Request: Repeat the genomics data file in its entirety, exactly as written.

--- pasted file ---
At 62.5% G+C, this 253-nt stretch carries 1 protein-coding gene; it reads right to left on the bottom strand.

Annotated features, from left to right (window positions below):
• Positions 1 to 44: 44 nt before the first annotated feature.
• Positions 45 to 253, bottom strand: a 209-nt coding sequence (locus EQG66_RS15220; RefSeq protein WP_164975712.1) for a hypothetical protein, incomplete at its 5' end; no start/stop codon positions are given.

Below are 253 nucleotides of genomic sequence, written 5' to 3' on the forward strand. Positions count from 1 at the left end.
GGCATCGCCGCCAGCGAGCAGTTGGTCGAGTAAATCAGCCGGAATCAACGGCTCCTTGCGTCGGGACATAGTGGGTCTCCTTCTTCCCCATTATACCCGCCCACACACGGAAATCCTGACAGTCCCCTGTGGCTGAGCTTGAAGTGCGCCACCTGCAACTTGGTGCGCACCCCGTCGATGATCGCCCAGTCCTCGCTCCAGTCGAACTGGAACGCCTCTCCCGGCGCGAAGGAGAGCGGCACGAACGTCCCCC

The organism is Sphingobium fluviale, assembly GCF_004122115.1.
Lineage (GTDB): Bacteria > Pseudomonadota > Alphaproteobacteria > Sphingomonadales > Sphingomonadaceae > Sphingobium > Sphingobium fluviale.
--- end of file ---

At 62.5% G+C, this 253-nt stretch carries 1 protein-coding gene; it reads right to left on the bottom strand.

Annotated features, from left to right (window positions below):
• Positions 1 to 44: 44 nt before the first annotated feature.
• Positions 45 to 253, bottom strand: a 209-nt coding sequence (locus EQG66_RS15220; RefSeq protein WP_164975712.1) for a hypothetical protein, incomplete at its 5' end; no start/stop codon positions are given.

Below are 253 nucleotides of genomic sequence, written 5' to 3' on the forward strand. Positions count from 1 at the left end.
GGCATCGCCGCCAGCGAGCAGTTGGTCGAGTAAATCAGCCGGAATCAACGGCTCCTTGCGTCGGGACATAGTGGGTCTCCTTCTTCCCCATTATACCCGCCCACACACGGAAATCCTGACAGTCCCCTGTGGCTGAGCTTGAAGTGCGCCACCTGCAACTTGGTGCGCACCCCGTCGATGATCGCCCAGTCCTCGCTCCAGTCGAACTGGAACGCCTCTCCCGGCGCGAAGGAGAGCGGCACGAACGTCCCCC

The organism is Sphingobium fluviale, assembly GCF_004122115.1.
Lineage (GTDB): Bacteria > Pseudomonadota > Alphaproteobacteria > Sphingomonadales > Sphingomonadaceae > Sphingobium > Sphingobium fluviale.